This week, peace sells, but who’s buying? The Klingons, that’s who. Perpetual war, it turns out, is not economically sustainable, and they’re on the prowl for a better business model. But players on all sides have a vested interested in keeping things the way they are, and a road that was as smooth as CGI Klingon blood suddenly becomes very bumpy. If Kirk wants to make a history omelet, he’ll have to break a few prejudice eggs—but starting a fire in his new digs might be kind of difficult. Where did the Organians skip off to? Why is Valeris so emotional for a Vulcan? And to what extent can a novelization critique the movie it’s about? All this and more in Star Trek VI: The Undiscovered Country, the book that actually cares about things that happened in Star Trek V!
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This week, the Enterprise returns home from its successful five-year tour of the galaxy. They’ve played a lot of legendary shows and sold a ton of merch, and now they’re ready to live off the royalties. But there’s another rock god waiting in the wings to do some distressingly literal face-melting of his own. Meanwhile, Kirk reluctantly settles into the desk jockey phase of his career, Spock falls back on teaching, and Bones tries freelancing, but everyone knows the universe can’t keep these three separated for too long. What’s Kevin Riley up to these days? What happens when pulling rank goes wrong? Should McCoy try to get that subspace phone call fee waived? It’s the book that believes in the heart of the cards.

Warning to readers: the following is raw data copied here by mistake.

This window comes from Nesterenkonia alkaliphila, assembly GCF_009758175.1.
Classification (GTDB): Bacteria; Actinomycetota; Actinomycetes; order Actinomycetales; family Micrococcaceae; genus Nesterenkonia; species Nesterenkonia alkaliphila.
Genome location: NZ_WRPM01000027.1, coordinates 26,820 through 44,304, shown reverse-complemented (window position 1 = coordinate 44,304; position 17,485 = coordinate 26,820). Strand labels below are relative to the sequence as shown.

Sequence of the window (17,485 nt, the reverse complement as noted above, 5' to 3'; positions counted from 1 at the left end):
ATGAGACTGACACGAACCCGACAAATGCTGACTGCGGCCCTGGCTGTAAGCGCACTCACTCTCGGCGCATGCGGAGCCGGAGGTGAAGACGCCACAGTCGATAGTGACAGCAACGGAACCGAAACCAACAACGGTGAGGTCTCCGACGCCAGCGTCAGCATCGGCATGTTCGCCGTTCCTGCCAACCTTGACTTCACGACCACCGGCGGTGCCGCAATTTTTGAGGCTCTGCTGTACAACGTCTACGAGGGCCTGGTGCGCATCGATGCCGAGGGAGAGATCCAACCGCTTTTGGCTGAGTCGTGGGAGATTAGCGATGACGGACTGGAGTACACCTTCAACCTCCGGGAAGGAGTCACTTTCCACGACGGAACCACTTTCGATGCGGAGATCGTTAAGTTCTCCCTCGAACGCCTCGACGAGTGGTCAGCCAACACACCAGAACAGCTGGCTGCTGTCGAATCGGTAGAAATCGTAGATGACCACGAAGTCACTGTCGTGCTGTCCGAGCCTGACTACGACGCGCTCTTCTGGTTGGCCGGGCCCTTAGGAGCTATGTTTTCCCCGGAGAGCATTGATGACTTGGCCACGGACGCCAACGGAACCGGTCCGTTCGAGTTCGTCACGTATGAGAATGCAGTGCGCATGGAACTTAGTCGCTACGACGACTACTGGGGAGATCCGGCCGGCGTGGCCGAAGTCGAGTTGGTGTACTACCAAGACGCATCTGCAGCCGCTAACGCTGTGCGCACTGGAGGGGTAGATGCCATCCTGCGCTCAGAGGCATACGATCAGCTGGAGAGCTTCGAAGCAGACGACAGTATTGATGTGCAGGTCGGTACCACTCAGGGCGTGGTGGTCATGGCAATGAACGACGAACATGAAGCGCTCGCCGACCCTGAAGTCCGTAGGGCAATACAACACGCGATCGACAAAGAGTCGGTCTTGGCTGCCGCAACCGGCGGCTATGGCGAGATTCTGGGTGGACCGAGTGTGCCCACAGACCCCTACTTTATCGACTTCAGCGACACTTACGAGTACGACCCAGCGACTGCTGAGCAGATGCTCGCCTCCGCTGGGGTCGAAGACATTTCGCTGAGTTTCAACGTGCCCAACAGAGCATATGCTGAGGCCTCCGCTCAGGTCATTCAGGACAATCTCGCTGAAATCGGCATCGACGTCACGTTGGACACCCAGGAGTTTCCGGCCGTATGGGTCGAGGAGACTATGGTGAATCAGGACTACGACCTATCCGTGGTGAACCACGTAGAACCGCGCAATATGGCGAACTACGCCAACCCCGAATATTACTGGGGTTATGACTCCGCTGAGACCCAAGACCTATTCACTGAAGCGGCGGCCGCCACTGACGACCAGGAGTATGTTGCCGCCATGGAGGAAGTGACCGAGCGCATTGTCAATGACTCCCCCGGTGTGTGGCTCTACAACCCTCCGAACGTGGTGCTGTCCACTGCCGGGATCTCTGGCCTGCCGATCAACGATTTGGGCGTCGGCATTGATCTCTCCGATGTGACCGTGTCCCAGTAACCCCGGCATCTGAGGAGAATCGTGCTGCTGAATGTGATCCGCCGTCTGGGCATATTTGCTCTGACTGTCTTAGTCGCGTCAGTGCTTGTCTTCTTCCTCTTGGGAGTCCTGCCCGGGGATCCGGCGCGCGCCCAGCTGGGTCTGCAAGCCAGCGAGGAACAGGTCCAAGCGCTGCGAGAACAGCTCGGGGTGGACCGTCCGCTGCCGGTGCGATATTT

Yesterday marked the celebration of Thanksgiving in America, and what better way to commemorate the occasion than to review the Star Trek film that features an unexpected family reunion? Spock’s half-brother abruptly shows up, and already he’s asking to borrow the car. It’s kind of a hoopty, but he’s on a mission from God, or so he says. Sybok’s campaign of feeling everyone’s pain is getting a lot of votes, and Kirk has to find a way to secure his incumbency before Sybok makes it to the center of the galaxy and rolls out his popular God-meeting agenda. It’s the week where I learned to stop worrying and love everyone’s least favorite Star Trek film. Will my credibility ever recover? I’d have to have some first!
This week, almost everyone on the Enterprise and most of the population of Vulcan fall prey to energy-based brain parasites that take over their minds, and it looks like the only cure is fresh air and exorcise. Will Spock, Bones, and the New Girl of the Week tell the parasites “Get behind me, Satan”, or will they succumb to the temptation to let them take over the galaxy? It’s J.M. Dillard’s Demons, or, Possession Is Nine-Tenths of the Crew.